Monday, October 26, 2015

Homemade Apple Cider Vinegar

Homemade Vinegar in Progress...
As I mentioned in my recent post about Autumn, we acquired a ridiculous amount of apples this season. In addition to the apples we picked on our apple-picking adventures, we also bought several bags of "seconds" from one of our favorite farms. These are the "less than perfect" apples, which are sold in big half-bushel bags for between $13-$16, depending on the variety. They are just fine for applesauce, apple butter and baking. In the end, between what we picked and what we bought, we ended up with 2.5 bushels of apples, which we turned into apple butter, apple sauce, dried apples, apple compote, apple crisp and some apple pies. We've had plenty left for eating raw, as well. It turns out that 2.5 bushels is A LOT of apples!

Since I'm the type who can't stand to waste anything, I've always wondered if there was something useful to do with all the peels and cores leftover when I make pies and compote. I usually just toss them in the compost, but I read recently that they can be used to make homemade apple cider vinegar... thanks, Internet!

As I was doing my research, I found that there are several recipes out there. Some use sugar or some pre-made vinegar to get things started, but the most basic recipe is to just stuff all your cores and scraps into jars, and cover with purified water, and let it sit. Since I'd just used up the last of my sugar making some apple compote, I decided to try making my first batch without sugar. I started with all the scraps leftover from my compote, and water that I had boiled and let cool. I did add a splash of raw cider vinegar to mine, just to get things rolling. It is really important to make sure your apple stuff is completely submerged, so it won't get moldy. Next, put coffee filters over the top of the jar and secure with the metal band (leave the cap part off) Place your jars someplace out of direct sunlight, and let them sit for a week or so. During the week you should see some little bubbles going on in there, which indicates that fermentation is happening!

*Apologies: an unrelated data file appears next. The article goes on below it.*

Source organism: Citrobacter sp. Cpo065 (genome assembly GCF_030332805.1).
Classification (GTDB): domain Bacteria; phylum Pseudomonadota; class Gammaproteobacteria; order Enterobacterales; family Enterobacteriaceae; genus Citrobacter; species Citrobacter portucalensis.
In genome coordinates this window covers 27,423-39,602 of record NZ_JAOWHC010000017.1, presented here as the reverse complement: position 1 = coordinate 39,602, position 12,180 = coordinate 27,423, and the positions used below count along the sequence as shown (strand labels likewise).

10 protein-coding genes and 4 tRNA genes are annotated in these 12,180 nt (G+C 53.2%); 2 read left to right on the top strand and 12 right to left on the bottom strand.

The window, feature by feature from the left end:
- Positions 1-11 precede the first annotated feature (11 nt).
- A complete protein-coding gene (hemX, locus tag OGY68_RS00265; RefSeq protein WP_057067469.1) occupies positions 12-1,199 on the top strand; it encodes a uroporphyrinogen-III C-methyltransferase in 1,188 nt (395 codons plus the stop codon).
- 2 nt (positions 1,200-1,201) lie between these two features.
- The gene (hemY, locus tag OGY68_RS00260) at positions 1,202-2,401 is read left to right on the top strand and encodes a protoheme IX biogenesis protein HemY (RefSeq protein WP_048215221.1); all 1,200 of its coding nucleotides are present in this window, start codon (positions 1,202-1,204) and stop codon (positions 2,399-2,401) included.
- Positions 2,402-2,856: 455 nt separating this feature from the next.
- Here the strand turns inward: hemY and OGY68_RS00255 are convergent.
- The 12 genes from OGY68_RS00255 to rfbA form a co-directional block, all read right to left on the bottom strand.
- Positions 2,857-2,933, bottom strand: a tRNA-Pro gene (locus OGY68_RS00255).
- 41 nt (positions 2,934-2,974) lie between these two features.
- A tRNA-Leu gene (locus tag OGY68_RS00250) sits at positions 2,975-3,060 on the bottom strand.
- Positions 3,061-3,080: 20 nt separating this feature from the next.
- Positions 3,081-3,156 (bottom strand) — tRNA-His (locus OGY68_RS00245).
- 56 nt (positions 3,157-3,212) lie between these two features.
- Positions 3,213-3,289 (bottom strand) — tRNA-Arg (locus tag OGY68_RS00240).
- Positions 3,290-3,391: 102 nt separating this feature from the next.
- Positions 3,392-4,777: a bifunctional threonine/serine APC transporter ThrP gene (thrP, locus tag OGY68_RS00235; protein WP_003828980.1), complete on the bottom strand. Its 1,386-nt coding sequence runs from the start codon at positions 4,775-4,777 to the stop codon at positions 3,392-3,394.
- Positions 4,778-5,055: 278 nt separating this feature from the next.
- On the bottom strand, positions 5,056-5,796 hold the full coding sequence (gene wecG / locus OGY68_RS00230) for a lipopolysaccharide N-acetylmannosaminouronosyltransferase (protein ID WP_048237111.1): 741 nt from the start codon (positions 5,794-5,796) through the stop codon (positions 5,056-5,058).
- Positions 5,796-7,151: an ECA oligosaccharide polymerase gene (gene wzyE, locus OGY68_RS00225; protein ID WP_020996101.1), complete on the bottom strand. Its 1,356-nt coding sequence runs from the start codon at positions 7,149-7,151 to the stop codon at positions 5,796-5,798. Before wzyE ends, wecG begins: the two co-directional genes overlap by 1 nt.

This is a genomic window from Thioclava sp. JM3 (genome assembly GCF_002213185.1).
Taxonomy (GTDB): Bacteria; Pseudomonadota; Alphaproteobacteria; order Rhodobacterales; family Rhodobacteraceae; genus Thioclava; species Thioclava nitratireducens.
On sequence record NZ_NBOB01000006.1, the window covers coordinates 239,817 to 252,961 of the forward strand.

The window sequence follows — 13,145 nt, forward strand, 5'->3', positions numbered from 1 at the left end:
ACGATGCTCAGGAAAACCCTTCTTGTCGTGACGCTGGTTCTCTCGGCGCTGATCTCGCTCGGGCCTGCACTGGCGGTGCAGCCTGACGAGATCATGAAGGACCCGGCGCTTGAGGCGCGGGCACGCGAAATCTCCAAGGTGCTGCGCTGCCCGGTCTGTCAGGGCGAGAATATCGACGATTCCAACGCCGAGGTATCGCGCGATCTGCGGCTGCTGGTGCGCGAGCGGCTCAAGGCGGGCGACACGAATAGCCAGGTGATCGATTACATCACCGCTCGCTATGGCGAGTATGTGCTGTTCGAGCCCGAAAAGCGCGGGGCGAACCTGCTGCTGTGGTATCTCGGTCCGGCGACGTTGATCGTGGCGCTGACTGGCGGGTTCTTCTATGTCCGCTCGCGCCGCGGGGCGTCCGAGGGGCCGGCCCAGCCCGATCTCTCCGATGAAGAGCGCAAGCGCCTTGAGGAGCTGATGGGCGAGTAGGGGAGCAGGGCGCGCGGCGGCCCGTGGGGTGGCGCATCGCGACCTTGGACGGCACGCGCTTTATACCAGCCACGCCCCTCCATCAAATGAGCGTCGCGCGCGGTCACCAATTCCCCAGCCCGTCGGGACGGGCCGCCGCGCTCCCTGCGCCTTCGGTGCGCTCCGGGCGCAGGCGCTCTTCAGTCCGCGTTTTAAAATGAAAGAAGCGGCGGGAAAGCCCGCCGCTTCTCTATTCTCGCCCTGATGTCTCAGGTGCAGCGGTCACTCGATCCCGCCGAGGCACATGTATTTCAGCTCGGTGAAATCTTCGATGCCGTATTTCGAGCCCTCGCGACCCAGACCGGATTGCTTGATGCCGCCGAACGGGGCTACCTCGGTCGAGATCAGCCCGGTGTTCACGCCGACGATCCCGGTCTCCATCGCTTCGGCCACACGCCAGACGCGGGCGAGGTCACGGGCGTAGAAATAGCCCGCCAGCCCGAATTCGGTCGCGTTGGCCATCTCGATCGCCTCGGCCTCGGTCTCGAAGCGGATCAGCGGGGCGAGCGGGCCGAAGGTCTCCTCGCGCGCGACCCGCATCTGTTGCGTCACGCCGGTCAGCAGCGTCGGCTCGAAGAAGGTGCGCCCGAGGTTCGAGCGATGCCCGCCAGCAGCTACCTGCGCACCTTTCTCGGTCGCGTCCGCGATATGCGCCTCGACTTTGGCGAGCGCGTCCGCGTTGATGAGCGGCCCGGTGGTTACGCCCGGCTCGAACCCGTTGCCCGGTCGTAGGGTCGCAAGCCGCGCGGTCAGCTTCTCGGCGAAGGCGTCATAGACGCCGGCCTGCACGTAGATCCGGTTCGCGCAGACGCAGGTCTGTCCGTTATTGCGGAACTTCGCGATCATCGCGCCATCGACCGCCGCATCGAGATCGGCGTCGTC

Almost vinegar
After your jars have sat for a week or so, it's time to strain out the liquid into a clean jar. Discard the solids, and then cover the liquid with another coffee filter. Now your almost-vinegar needs to sit in a warm dark place for another 6 weeks, to finish fermenting. I've read a few different things about this... some recipes say to just leave it be, while others say it's really important to stir it everyday. Since I'm brand new to this, I'm really not sure which is best. I just strained mine today, and I'm planning to stir it, though I'm guessing I won't remember to do it daily. At some point, there should be a cloudy mass in the jar... the "mother" of vinegar, which will indicate that everything is fermenting as it should.

I'm really exciting to see how this project turns out! I will most definitely post an update as our vinegar progresses.

Next post, I'll be sharing a deeeelish vegan recipe that is perfect for a chilly Autumn day...  :)


  1. I can't wait to hear how this turns out. I've been doing water kefir and grew my own kombucha scoby and made my own yogurt but never vinegar.

    1. I've been wanting to try making kombucha! If you have done those things, vinegar should be easy! I'd love to hear how it turns out for you.